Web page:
Emily King


BB Being a writer, what is your relationship to graphic design?
EK I am a historian manqué. I am drawn to historical narratives, but I cannot write, or even think very well in the absence of pictures. I am interested in design above art because it plays more of a role in the kind of stories that interest me.

BB What made you interested in typography in particular?
EK In 1993 I was offered funding to study for a PhD on a topic relating to design and digital technology. At that point it struck me that technology was revolutionising the business of type design. I had graphic design friends who would compete to be the first to use a new font, meanwhile traditional type design companies and typesetting shops were shutting down month by month. And then there were the ‘font wars’, the big debate among mainly US graphic designers, between those who favoured self-expression and those who believed in self-restraint. It was a thrilling field at the time, really.

BB In your review of the 26th Brno Biennial 2014 published in Frieze 167 you wrote: “Although it could be argued that the 26th edition didn't venture into dramatically new geographical territory, it made a significant step simply by breaking the cycle of professional self-congratulation.”
How do you see events such as Brno Biennial, what role should they play in relation to the field of graphic design, and to society in general?
EK I think they should be chances for graphic designers to get together and work out what they’re doing and why they’re doing it, and they should offer the public the opportunity to work out those things at the same time. They should also be occasions to learn something new – hence my comment about geographic territories. It is a shame when you see the same set of usual suspects involved in every graphic event, wherever it happens to be. To an extent, I count myself among those usual suspects.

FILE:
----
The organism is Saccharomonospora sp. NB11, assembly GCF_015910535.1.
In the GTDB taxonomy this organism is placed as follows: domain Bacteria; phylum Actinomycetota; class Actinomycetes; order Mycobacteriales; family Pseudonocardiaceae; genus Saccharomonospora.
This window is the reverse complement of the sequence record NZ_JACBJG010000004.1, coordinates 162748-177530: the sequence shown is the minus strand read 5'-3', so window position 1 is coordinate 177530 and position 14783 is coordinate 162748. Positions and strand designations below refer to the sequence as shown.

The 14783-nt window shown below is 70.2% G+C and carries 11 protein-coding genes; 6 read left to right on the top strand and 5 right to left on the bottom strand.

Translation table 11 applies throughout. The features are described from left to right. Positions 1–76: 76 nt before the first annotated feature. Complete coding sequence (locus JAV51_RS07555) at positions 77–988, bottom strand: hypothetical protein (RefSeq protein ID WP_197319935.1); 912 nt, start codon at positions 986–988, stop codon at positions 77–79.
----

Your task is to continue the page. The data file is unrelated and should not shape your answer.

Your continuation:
BB What are your thoughts on exhibiting graphic design, especially in the gallery context?
EK By putting graphic design in a gallery, you are asking that it command a different sort of attention than it would in its normal setting. You might place it in relation to other works by the same designer (monographs being the most conventional form of graphic design exhibition), or you might put it in the context of works of a similar kind, or possibly things that only have a very loose relation (sometimes it’s good to challenge expectations, not just those of your audience, but also your own). Whatever your approach, when you put graphic design into a gallery, you have to make sure that the change of setting is intelligent and meaningful. In exhibiting graphic design, a curator is required to shed some new light on the subject.
That said, I love the transformation when something goes from being an old magazine rotting on your shelves to something that you hold carefully by the edges, wearing white gloves.

BB This edition of the Brno Biennial responds to the metamorphoses and the state of contemporary graphic design; its multitude, variety, vagueness and apparent superficiality. Can you identify some of the basic parameters, current themes or motivations of contemporary graphic design?
EK I am afraid I am feeling really out of touch. I am the perfect audience for this Biennial. I have a fundamental interest in graphic design and I am really keen to learn something new, and to feel more up to date.
A contribution by Emily King, key-word ‘Heat’, is included in the catalogue of the 27th Brno Biennial.

Emily King (GB)